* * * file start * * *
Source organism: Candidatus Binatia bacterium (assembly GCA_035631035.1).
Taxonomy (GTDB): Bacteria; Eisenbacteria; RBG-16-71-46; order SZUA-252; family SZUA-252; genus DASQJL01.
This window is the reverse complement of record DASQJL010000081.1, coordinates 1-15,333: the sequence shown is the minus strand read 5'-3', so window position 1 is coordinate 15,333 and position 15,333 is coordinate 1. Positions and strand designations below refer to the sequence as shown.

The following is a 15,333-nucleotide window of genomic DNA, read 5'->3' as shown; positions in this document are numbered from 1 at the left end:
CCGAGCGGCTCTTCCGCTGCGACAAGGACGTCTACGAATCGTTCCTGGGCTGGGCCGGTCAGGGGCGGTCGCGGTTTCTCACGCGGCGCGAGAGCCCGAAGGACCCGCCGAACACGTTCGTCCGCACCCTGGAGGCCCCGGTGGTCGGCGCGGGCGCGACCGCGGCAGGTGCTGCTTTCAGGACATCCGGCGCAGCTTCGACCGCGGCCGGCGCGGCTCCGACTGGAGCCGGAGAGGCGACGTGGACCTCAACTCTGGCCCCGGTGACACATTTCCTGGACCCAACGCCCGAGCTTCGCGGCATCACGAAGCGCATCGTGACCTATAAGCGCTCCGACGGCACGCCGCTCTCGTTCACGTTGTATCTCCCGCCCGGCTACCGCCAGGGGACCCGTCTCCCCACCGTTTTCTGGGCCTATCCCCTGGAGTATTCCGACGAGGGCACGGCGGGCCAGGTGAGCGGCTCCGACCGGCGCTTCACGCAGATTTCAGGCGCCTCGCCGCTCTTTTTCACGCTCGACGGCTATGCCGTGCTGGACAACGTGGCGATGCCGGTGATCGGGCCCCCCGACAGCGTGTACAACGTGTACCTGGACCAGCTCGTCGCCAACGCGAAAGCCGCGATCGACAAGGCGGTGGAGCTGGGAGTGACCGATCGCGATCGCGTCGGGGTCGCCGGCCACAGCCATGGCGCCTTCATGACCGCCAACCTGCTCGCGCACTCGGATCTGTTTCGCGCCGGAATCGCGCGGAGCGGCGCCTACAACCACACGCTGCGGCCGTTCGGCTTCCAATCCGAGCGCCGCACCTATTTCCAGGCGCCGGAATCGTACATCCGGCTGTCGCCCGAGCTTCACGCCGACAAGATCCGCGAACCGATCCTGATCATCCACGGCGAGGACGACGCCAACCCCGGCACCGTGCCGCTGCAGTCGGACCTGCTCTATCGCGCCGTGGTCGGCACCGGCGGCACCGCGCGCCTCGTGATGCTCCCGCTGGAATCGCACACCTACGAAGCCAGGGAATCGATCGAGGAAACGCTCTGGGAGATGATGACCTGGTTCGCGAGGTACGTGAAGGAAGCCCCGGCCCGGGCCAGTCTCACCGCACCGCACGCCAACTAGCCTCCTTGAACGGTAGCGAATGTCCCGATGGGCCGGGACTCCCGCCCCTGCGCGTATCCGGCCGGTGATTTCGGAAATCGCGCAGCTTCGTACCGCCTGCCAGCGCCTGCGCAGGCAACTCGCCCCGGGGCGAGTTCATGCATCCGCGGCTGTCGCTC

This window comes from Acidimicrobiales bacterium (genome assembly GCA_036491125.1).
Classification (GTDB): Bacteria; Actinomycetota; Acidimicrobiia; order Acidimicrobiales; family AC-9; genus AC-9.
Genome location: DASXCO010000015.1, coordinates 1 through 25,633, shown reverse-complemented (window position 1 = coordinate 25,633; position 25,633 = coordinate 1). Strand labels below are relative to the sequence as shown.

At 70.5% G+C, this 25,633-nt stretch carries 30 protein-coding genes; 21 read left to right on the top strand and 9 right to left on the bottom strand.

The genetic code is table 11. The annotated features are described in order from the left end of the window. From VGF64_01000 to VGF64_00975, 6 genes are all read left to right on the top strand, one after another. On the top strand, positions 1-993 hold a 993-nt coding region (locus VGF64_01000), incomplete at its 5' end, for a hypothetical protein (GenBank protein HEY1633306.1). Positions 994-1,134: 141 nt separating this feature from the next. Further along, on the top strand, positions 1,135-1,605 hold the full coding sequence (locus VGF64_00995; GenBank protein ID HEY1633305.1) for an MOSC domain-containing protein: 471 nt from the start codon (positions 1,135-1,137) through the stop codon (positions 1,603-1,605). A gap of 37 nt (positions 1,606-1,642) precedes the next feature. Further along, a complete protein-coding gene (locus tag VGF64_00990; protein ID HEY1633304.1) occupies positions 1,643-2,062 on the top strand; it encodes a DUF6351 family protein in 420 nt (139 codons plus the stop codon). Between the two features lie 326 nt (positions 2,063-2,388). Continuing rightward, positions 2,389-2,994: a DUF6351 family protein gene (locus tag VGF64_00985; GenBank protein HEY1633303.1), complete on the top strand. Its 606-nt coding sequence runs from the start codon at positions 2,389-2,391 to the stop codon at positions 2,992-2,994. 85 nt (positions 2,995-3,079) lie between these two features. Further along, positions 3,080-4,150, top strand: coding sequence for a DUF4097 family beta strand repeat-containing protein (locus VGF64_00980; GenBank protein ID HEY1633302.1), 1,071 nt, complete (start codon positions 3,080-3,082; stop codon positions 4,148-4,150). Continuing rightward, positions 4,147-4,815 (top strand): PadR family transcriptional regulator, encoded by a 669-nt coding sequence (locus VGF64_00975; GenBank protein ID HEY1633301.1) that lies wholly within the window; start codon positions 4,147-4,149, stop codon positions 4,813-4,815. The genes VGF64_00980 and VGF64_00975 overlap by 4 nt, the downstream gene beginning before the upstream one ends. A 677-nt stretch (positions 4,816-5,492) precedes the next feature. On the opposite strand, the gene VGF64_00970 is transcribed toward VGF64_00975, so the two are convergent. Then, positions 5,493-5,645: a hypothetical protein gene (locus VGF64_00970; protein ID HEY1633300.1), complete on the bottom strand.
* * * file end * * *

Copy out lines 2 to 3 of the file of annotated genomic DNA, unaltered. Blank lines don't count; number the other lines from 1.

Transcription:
Taxonomy (GTDB): Bacteria; Eisenbacteria; RBG-16-71-46; order SZUA-252; family SZUA-252; genus DASQJL01.
This window is the reverse complement of record DASQJL010000081.1, coordinates 1-15,333: the sequence shown is the minus strand read 5'-3', so window position 1 is coordinate 15,333 and position 15,333 is coordinate 1. Positions and strand designations below refer to the sequence as shown.